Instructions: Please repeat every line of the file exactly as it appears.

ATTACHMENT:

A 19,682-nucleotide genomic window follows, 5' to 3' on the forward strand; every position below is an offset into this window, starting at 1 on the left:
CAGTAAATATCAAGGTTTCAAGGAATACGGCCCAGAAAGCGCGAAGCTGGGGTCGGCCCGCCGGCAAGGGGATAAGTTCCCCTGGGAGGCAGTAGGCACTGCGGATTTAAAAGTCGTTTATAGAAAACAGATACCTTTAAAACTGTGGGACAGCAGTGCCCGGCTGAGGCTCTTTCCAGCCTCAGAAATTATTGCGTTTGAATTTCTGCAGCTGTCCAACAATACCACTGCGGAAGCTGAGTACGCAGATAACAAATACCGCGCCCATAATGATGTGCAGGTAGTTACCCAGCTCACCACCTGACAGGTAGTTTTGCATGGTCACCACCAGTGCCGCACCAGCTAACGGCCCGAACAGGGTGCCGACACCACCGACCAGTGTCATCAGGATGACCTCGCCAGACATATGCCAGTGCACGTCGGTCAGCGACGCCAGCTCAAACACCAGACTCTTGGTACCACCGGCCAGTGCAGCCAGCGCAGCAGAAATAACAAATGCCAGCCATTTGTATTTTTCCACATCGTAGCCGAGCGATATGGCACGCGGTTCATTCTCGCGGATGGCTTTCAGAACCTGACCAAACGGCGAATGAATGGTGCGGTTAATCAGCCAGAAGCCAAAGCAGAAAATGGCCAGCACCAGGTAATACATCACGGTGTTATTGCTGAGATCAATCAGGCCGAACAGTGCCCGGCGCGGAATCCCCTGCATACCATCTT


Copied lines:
A 19,682-nucleotide genomic window follows, 5' to 3' on the forward strand; every position below is an offset into this window, starting at 1 on the left:
CAGTAAATATCAAGGTTTCAAGGAATACGGCCCAGAAAGCGCGAAGCTGGGGTCGGCCCGCCGGCAAGGGGATAAGTTCCCCTGGGAGGCAGTAGGCACTGCGGATTTAAAAGTCGTTTATAGAAAACAGATACCTTTAAAACTGTGGGACAGCAGTGCCCGGCTGAGGCTCTTTCCAGCCTCAGAAATTATTGCGTTTGAATTTCTGCAGCTGTCCAACAATACCACTGCGGAAGCTGAGTACGCAGATAACAAATACCGCGCCCATAATGATGTGCAGGTAGTTACCCAGCTCACCACCTGACAGGTAGTTTTGCATGGTCACCACCAGTGCCGCACCAGCTAACGGCCCGAACAGGGTGCCGACACCACCGACCAGTGTCATCAGGATGACCTCGCCAGACATATGCCAGTGCACGTCGGTCAGCGACGCCAGCTCAAACACCAGACTCTTGGTACCACCGGCCAGTGCAGCCAGCGCAGCAGAAATAACAAATGCCAGCCATTTGTATTTTTCCACATCGTAGCCGAGCGATATGGCACGCGGTTCATTCTCGCGGATGGCTTTCAGAACCTGACCAAACGGCGAATGAATGGTGCGGTTAATCAGCCAGAAGCCAAAGCAGAAAATGGCCAGCACCAGGTAATACATCACGGTGTTATTGCTGAGATCAATCAGGCCGAACAGTGCCCGGCGCGGAATCCCCTGCATACCATCTT